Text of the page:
According to an anonymous military official present at negotiations for the initial verbal deal, quoted by The Christian Science Monitor, US negotiators led by Donald E. Booth proposed that TMC members be guaranteed immunity from prosecution in the investigation. The military official stated, "The Americans demanded a deal as soon as possible. Their message was clear: power-sharing in return for guarantees that nobody from the council will be tried."[62] In late July, the FFC requested that the constitutional declaration, a document intended to add details complementary to the political agreement, should give no immunity against prosecution to any civilian or military leaders of the transition institutions.[63]
The Draft Constitutional Declaration signed in August 2019 confirmed the creation of an independent investigation, and gave "procedural" immunity to all senior members of the transition institutions, which can be removed by a simple majority vote of the Transitional Legislative Council. On 21 September 2019, the transition period prime minister, Abdalla Hamdok, issued a decision to initiate the official Khartoum massacre investigation with a 7-member committee of lawyers, independent from all other state bodies, to be assigned to carry out the investigation.[64] The members of the men-only commission, headed by human rights lawyer Nabil Adib, were nominated on 20 October.[17] The No to Oppression against Women Initiative objected to the absence of women members on the commission.[18]
Other investigations
On 5 March 2020, an investigation by Physicians for Human Rights (PHR) stated that Sudanese security forces had planned the attack against pro-democracy stagings in Khartoum. The report said that the 3 June massacre was carried out using techniques by the Sudanese authorities in which they "purposefully pre-positioned" their units and armed them with tear gas and assault rifles before the attack was initiated. PHR stated, "Security forces' horrific tactics – sexual violence, including rape, use of tear gas, whips, batons, and live ammunition – killed and critically injured hundreds of civilians."[65]
Aftermath
On Monday 4 June, Transitional Military Council (TMC) cancelled all agreements reached during talks with the main opposition alliance on setting up a transitional administration. The sides had agreed on forming a parliament and a government that would prepare for elections after three years.[66] The leaders of the Declaration of Freedom and Change Forces (DFCF) opposition alliance, said an open-ended civil disobedience campaign would continue to try to force the council from power.[67][66][68] The leaders also added that there is no room for negotiations," as military leaders attempted to do damage control in the face of international criticism of Monday's indiscriminate killings.[4][67]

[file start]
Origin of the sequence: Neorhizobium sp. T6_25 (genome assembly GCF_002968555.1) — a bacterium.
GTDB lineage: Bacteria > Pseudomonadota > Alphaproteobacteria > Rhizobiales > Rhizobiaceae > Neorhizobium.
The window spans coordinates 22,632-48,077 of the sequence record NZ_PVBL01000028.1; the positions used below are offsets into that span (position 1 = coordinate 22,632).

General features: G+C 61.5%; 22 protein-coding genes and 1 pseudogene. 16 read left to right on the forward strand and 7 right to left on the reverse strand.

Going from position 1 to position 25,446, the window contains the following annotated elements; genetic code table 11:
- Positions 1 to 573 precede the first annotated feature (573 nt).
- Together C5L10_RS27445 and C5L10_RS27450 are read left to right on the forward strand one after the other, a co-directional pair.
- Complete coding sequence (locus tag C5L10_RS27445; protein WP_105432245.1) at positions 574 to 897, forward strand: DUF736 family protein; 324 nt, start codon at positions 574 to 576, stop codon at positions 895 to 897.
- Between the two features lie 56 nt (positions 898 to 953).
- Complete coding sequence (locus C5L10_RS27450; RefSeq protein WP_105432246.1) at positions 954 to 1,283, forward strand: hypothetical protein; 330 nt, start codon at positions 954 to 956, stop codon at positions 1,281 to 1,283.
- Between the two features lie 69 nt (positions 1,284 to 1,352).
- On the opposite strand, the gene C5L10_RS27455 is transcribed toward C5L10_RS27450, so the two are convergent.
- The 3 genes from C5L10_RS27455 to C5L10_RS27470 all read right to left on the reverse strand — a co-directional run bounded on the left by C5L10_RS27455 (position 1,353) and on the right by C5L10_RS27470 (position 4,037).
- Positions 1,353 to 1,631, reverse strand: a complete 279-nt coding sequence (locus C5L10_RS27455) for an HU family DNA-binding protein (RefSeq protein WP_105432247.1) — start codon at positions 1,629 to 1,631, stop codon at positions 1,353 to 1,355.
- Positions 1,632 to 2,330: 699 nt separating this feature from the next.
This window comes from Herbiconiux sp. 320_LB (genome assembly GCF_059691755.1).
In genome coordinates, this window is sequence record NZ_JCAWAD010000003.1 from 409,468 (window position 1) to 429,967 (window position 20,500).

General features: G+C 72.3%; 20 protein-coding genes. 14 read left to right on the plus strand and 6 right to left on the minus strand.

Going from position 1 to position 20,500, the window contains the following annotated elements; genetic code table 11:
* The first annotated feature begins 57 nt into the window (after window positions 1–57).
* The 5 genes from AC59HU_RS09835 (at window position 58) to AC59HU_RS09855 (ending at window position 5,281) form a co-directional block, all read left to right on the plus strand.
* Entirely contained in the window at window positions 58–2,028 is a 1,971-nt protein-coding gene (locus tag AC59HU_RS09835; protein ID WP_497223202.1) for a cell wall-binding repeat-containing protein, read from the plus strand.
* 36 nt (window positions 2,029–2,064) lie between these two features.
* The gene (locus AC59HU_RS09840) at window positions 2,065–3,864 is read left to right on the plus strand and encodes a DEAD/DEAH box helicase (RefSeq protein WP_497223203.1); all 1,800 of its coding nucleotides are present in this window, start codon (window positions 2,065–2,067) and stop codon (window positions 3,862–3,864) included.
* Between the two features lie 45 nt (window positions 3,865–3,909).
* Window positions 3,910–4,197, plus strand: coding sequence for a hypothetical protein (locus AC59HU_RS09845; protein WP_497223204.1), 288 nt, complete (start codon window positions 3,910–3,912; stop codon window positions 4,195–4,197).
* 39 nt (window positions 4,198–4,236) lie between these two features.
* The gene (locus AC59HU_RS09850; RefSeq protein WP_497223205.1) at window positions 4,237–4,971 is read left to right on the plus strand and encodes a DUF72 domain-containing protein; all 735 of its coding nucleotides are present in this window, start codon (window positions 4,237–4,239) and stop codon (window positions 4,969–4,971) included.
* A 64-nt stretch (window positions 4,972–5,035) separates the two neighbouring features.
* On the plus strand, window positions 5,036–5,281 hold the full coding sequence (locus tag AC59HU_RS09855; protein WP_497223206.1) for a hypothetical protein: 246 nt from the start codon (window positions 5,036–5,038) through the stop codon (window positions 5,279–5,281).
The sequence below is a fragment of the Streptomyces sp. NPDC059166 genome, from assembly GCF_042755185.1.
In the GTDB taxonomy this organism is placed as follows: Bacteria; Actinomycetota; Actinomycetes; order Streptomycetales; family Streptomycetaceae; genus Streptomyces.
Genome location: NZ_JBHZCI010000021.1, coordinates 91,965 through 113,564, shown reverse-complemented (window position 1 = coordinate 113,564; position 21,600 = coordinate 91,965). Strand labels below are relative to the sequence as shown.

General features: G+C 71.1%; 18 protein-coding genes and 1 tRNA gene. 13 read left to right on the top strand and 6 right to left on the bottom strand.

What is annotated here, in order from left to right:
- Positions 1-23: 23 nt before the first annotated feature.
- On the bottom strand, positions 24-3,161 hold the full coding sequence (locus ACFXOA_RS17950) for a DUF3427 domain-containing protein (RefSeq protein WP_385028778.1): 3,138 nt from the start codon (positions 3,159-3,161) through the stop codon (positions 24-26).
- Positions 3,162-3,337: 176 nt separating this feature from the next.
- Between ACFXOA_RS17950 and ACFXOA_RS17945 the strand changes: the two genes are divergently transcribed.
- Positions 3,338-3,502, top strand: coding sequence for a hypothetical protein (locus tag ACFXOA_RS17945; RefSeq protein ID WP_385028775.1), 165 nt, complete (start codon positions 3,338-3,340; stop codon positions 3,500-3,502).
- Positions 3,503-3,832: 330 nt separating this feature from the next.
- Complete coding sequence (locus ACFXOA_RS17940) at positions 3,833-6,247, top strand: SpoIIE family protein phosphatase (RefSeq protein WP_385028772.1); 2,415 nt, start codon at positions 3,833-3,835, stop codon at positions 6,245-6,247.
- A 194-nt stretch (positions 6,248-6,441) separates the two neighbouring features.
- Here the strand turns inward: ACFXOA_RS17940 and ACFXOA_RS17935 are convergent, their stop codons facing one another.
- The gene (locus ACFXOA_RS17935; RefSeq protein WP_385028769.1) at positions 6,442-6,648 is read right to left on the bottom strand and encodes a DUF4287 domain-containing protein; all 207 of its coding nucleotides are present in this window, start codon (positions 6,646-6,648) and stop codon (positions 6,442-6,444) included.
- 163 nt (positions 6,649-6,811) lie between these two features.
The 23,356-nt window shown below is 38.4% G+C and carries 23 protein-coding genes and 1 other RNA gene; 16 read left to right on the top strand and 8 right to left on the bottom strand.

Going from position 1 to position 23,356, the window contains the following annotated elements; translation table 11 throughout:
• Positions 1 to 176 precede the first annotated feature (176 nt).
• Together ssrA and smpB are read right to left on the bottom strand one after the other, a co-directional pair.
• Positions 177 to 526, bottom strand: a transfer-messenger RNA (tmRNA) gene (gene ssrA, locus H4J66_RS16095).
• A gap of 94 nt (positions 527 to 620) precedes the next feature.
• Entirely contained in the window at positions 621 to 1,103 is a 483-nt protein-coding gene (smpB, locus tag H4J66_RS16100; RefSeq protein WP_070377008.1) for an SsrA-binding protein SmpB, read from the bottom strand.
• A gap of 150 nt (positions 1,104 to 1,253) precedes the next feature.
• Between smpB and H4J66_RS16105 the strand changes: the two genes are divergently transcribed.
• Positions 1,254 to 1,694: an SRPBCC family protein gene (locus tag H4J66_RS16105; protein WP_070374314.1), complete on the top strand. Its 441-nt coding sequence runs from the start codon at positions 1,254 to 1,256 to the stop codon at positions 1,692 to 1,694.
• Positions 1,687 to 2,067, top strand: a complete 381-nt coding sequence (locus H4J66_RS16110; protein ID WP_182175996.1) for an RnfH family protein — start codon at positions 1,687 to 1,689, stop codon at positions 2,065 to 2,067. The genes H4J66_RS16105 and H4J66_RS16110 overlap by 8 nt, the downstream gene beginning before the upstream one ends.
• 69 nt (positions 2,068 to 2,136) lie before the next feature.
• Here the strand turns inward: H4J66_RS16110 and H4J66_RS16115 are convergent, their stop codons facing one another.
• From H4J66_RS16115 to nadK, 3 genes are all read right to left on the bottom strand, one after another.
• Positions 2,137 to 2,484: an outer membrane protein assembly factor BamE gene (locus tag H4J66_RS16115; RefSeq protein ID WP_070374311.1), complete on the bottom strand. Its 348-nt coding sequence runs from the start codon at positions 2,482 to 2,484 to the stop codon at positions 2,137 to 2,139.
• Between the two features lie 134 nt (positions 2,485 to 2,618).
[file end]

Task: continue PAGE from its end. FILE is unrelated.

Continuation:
On Tuesday, Khartoum was tense with many roads barricaded by protesters, shops shut and streets mostly empty. Rapid Support Forces (RSF) vehicles were patrolling the streets in Omdurman, on the other side of the River Nile from Khartoum and firing into the air.[29][69]
On Tuesday the United Nations Security Council met on at the request of Britain and Germany to hear a briefing from UN envoy Nicholas Haysom, who has been working with the African Union (AU) on a solution to the crisis in Sudan. But China, backed by Russia, blocked a bid to condemn the killing of civilians and issue an urgent call from world powers for an immediate halt to the violence.[70]
On Wednesday 5 June, the DFCF called on all countries and international organisations to stop dealing with Sudan's Transitional Military Council. They also called on the international community to start looking into "the ongoing violations and crimes committed by (TMC) in all cities and towns and to stop it immediately." As reported by the Central Committee of Sudan Doctors (CCSD), an organisation of medical volunteers, dozens of bodies were pulled from the Nile Wednesday and doctors said they had been weighed down with rocks in an attempt to hide the true death toll.[67][11][71][72]
On Thursday 6 June, the African Union Peace and Security Department issued a statement suspending the participation of Sudan in all AU activities with immediate effect - "until the effective establishment of a civilian-led transitional authority," which it described as the only way to "exit from the current crisis".[73][74]